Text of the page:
Interest groups are perceived as vehicles that can enhance the legitimacy of public institutions at the national and supranational level. However, the potential of these organizations to enhance democratic representation is often questioned and has rarely been systematically analysed. In this article, we examine the under-researched area of interest group accountability, a key component for groups to realize their democratic potential. To do this, we take an organization-centric and top-down perspective and develop a tailored analytical framework including three key dimensions—information, discussion and consequences. Drawing on data from a large-scale survey of interest groups active at the EU level, we find considerable variation in the extent to which groups demonstrate practices related to these three accountability dimensions. Furthermore, while receiving funding from EU institutions does not have any significant effect on interest group accountability, we find that organizations representing businesses interests more frequently develop accountability practices related to the dimensions of discussion and consequences, whereas citizen groups are more focused on the information dimension.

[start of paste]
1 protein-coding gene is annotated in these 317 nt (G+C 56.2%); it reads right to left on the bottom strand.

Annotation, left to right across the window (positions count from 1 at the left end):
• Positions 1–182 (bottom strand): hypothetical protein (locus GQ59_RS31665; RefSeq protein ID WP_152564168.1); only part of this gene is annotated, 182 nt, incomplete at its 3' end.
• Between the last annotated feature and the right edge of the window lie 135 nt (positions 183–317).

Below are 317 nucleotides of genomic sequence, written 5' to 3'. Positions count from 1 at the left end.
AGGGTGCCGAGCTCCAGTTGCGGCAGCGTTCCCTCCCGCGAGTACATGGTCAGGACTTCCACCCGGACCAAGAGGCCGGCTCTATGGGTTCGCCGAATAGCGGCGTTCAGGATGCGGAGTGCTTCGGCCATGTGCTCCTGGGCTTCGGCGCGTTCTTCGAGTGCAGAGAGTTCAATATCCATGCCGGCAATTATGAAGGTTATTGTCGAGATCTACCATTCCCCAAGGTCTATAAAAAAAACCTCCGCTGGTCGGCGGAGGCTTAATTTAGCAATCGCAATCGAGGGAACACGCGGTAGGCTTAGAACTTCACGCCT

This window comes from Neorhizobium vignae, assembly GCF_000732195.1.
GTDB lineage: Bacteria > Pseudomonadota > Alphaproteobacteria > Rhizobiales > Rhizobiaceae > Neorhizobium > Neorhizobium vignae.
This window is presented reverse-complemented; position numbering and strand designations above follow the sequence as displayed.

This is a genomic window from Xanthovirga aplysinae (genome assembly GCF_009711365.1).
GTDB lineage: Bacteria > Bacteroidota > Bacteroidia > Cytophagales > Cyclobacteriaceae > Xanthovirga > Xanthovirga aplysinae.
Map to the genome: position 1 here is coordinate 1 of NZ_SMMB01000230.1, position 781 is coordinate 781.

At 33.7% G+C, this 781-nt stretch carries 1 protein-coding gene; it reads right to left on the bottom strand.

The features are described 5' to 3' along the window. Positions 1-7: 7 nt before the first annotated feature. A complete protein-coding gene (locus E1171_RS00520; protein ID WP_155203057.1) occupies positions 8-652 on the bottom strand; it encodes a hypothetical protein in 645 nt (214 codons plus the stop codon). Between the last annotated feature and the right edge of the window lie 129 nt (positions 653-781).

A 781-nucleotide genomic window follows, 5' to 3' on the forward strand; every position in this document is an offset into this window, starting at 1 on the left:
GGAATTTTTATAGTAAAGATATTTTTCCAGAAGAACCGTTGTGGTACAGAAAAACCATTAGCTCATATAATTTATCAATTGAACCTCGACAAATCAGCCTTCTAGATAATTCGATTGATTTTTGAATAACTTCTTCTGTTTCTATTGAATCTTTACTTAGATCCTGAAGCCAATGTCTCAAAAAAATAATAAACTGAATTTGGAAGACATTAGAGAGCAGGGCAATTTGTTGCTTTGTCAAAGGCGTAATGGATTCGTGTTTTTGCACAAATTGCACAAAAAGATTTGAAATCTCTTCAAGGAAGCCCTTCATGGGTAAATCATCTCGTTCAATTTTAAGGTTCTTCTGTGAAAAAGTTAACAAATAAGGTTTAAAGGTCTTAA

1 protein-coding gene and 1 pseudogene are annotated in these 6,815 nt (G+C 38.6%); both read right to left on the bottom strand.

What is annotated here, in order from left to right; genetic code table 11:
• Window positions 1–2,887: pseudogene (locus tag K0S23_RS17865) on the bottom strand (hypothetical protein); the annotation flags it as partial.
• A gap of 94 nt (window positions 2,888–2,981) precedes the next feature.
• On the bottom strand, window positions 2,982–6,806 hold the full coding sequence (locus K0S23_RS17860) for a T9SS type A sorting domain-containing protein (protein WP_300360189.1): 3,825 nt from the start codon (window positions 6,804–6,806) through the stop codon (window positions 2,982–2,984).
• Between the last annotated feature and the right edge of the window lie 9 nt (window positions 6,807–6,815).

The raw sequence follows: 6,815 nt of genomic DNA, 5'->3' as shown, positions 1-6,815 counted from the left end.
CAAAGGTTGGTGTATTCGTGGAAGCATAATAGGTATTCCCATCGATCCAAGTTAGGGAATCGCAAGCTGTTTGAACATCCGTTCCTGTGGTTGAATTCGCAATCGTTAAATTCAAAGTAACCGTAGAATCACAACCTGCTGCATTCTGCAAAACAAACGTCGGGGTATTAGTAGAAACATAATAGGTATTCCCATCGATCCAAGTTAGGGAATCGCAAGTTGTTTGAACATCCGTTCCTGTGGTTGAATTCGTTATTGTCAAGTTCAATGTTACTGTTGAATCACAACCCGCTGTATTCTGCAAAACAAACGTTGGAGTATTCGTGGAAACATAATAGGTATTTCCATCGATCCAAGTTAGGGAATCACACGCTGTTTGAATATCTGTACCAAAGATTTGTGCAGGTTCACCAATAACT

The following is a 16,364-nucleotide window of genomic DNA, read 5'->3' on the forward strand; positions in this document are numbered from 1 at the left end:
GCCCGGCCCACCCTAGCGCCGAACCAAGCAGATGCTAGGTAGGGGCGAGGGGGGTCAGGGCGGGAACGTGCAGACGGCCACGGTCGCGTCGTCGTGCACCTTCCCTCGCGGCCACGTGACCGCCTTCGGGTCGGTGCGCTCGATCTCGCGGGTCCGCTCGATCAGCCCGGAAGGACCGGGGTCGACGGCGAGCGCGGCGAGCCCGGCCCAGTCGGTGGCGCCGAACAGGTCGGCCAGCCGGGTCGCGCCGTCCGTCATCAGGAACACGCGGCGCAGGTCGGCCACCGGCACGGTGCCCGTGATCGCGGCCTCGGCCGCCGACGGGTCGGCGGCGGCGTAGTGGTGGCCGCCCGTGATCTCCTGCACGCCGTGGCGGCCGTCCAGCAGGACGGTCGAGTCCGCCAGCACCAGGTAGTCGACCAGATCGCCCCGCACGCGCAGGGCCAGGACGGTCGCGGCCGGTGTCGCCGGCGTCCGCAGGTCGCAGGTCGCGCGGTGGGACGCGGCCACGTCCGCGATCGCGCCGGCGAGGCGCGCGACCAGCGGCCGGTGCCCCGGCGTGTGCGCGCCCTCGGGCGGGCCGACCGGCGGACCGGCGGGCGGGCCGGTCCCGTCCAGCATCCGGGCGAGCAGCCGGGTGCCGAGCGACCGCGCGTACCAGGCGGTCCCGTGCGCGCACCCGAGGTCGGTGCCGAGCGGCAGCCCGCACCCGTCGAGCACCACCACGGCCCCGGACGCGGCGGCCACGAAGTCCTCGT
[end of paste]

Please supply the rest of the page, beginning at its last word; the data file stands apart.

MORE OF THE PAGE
Bibliographical notePublisher Copyright: © 2021, The Author(s), under exclusive licence to Springer Nature Limited part of Springer Nature.
The research presented in this article has been supported by the European Science Foundation (10-ECRP-008) (INTEREURO Project) and the Dutch Research Council (Nederlandse Organisatie voor Wetenschappelijk Onderzoek (NWO)), grant no. 452–14-012 (Vidi scheme).
A very early version of this article was presented at the ECPR General Conference in Oslo, 6–9 September 2017.